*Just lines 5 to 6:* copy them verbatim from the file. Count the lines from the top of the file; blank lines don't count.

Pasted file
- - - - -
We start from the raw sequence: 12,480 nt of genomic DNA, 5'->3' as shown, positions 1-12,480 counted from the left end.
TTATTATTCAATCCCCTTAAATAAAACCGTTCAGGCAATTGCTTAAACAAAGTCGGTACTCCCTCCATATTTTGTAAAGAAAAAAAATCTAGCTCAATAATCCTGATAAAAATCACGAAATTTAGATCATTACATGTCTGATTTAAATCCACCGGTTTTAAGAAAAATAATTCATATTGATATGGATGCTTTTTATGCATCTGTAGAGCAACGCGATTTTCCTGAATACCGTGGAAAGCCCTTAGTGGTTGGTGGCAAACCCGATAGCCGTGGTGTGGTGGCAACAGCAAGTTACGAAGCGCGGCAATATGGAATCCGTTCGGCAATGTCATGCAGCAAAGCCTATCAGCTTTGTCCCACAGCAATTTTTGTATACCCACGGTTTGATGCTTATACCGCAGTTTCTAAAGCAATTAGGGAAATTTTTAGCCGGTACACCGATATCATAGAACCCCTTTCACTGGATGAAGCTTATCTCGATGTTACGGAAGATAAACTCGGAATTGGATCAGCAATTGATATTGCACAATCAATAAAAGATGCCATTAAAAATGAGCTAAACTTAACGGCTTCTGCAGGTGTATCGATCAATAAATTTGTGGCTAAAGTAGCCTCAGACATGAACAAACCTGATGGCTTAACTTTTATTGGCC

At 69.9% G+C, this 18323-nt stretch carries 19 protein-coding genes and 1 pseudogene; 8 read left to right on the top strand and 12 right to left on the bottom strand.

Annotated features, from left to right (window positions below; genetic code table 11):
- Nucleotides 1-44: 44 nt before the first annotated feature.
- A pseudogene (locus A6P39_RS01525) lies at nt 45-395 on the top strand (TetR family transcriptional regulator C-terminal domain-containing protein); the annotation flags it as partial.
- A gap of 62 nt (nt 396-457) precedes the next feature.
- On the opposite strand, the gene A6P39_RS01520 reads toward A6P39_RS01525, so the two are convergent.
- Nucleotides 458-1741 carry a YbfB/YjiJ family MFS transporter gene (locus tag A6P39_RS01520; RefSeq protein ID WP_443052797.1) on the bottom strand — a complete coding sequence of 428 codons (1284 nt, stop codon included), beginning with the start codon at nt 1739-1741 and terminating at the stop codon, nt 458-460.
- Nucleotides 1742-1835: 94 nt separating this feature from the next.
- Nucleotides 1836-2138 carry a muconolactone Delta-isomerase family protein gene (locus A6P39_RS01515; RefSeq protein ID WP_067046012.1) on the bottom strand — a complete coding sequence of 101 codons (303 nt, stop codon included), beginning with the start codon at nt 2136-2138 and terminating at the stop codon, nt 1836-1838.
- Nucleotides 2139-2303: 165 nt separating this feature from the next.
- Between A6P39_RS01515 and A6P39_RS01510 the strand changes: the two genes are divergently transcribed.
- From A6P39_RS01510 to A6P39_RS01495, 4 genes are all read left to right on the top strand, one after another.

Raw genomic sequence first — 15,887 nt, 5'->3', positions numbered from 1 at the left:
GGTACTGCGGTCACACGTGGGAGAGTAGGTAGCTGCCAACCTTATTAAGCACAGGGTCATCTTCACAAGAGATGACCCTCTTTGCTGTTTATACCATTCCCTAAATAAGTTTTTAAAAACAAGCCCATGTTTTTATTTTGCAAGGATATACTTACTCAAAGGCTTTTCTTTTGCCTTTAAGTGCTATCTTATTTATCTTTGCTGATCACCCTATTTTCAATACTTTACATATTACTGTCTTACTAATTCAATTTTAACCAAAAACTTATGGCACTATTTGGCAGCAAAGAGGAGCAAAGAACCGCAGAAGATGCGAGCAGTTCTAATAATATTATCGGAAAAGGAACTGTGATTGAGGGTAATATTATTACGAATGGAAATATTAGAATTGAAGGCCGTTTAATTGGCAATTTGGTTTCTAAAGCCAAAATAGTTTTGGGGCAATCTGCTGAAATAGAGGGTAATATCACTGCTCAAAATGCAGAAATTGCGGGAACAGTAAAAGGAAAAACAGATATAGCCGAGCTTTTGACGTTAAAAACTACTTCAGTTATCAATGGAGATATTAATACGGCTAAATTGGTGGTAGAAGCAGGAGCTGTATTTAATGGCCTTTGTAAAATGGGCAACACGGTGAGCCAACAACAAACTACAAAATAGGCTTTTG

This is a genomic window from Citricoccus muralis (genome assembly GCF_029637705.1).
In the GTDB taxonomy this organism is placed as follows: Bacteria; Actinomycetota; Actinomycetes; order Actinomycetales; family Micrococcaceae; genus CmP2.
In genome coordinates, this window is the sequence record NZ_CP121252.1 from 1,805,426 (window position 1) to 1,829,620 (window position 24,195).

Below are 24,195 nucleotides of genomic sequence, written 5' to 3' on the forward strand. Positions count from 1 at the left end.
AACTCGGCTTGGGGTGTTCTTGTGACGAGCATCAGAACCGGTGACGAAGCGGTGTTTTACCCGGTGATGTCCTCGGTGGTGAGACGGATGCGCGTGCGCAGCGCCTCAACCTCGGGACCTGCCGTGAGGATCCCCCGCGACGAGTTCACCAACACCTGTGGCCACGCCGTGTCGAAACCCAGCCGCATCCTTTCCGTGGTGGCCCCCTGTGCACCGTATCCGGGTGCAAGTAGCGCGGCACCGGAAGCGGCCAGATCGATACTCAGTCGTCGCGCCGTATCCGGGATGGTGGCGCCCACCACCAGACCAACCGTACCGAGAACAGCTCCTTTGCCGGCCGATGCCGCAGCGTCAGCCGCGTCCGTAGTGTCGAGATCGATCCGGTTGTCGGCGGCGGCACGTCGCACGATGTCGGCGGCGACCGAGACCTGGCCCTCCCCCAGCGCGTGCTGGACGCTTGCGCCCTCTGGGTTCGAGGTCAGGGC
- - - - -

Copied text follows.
- Nucleotides 1-44: 44 nt before the first annotated feature.
- A pseudogene (locus A6P39_RS01525) lies at nt 45-395 on the top strand (TetR family transcriptional regulator C-terminal domain-containing protein); the annotation flags it as partial.